LULI Meets the UGB: Reflections from a "Farm Kid" Now Living in the City

Our Land Use Leadership Initiative (LULI) took a tour of the Portland Metro region's Urban Growth Boundary in Washington County on Thursday, February 21. 

Below, LULI participant Josh Baker reflects on what he learned, and participant Mark Gamba shares photos from the tour.

A surprise talent I’ll demonstrate to my crop of Portland friends is to identify specific breeds of sheep or cows as we drive out of the city and down into the Willamette Valley. I like to think I’m impressing them. More likely, they're probably just thinking that I’m weird and wondering why I know anything about breeds of farm animals. After all, I’m the one that can tell you how to traverse the Portland east side on bus and bike. I’ll regularly preach the merits of urban life, density, and livable neighborhoods. I’ll share stories of my time living in large urban centers near and far. 

However, at my roots I’m a farm kid. I’ve been to my fair share of livestock auctions and it would not be a stretch to say that my first friend as a little kid was a Holstein dairy cow that I named “No-No”. I was two years old and think I was trying to say “Moo-Moo”. Between my time spent growing up on a farm being exposed to rural issues and transitioning to life various cities and becoming more versed in the issues that affect city neighborhoods, I would like to think that I have a good understanding of the processes that affect rural and urban development and livability. 

Except, for all the time and different experiences that I’ve had in rural and city environments, I’ve never lived in or been exposed to the issues that exist around borderlines. The outer suburbs. The rural and urban reserves. The recently developed.  In Oregon, the Urban Growth Boundary (UGB) area. In my inner SE Portland neighborhood, it’s easy to advocate for UGBs. UGBs make “Cool Communities: possible. The density they help to establish creates more opportunities for active transportation and provides for infrastructure that supports efficient growth, public transportation, and a cleaner environment. UGBs protect our rural landscape to allow occasional escape from the city. Yet, for me, it was hard to imagine how they work on the edge.

Luckily, I’m part of the Land Use Leadership Initiative (LULI). As we start to explore the interconnections between land use, transportation, and community inclusion we all had the opportunity to explore the UGB area in Washington County. Our first stop was in the Bethany area where we passed through areas that have been developed as the land they sit on has been brought into the UGB. Greg Malinowski, a Washington County Commissioner who got involved in politics because of land use issues, explained the processes and players involved in expanding the UGB. From my perspective, the entire process seems frustrating. I’m glad the process is there. However, Commissioner Malinowski talked about how he and other land use advocates worked for years to create a comprehensive plan to bring in land to develop while creating buffer zones between development and productive agricultural land. The entire time up against actors that have large amounts of financial and political influence. In the end, that buffer zone actually did not hold legal weight and will most likely be developed in the years to come. That was disheartening to hear.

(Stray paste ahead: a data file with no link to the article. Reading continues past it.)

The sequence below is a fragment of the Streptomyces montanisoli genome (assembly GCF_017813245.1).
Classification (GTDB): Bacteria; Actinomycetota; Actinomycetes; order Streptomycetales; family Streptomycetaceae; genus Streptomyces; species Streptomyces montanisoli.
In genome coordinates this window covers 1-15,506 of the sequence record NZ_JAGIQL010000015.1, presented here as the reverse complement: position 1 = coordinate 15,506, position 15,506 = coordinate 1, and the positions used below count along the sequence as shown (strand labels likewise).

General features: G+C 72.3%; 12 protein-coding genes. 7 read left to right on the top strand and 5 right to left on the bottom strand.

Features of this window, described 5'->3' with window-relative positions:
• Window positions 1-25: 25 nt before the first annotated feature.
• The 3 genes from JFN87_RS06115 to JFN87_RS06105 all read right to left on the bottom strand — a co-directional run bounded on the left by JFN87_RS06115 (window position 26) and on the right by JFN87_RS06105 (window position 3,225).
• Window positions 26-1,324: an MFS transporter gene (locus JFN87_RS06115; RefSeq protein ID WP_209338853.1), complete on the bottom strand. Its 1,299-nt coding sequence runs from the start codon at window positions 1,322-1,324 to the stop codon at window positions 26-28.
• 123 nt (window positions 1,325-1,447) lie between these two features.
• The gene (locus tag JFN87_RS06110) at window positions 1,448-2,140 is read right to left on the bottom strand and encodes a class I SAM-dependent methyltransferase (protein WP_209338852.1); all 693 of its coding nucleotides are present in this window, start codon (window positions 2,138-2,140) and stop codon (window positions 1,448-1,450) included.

Yet the Commissioner also talked about how the process to bring land has improved over time. Requiring UGB changes to be recommended by the County Commission and not private landowners and developers has been one good step. When it comes down it though, the UGB is only about 35 years old. It is still a rather new concept. It is achieving many of its goals. Now though, how to do improve it? How do make sure that all interests and communities have a seat at the table when thinking about expanding the UGB? When developers need $50,000 of direct subsidies per house to build the infrastructure for land being developed in the expanded area--infrastructure that largely already exists in urban infill areas--how do we factor that cost into a decision to expand the UGB? When only five percent of new housing on new land brought into the UGB over the past 40 years is considered affordable housing, are we really meeting our region’s needs?  How do prevent “economic redlining” in the development near the boundary? How do we turn a great concept like urban and rural reserves into a practical and effective policy--for example, how do we make sure that we are creating rural reserves that contain important and productive areas that are actually at risk of development? How do we encourage more Orenco Station like projects in the outer areas of the urban region that incorporate affordable housing?

These are challenging questions and I don’t have the answers. Thankfully, there are organizations like 1000 Friends of Oregon and programs like LULI. I don’t think we’ll come out of the program with solid answers to these questions, but I do know that I’ll have a much better understanding of how these complex challenges play out in our own work and advocacy. I’m most definitely looking forward to continuing to delve into these challenges and others over the next few months with my fellow “LULIs”. If you think you have the answers, I know we’d like to hear from you!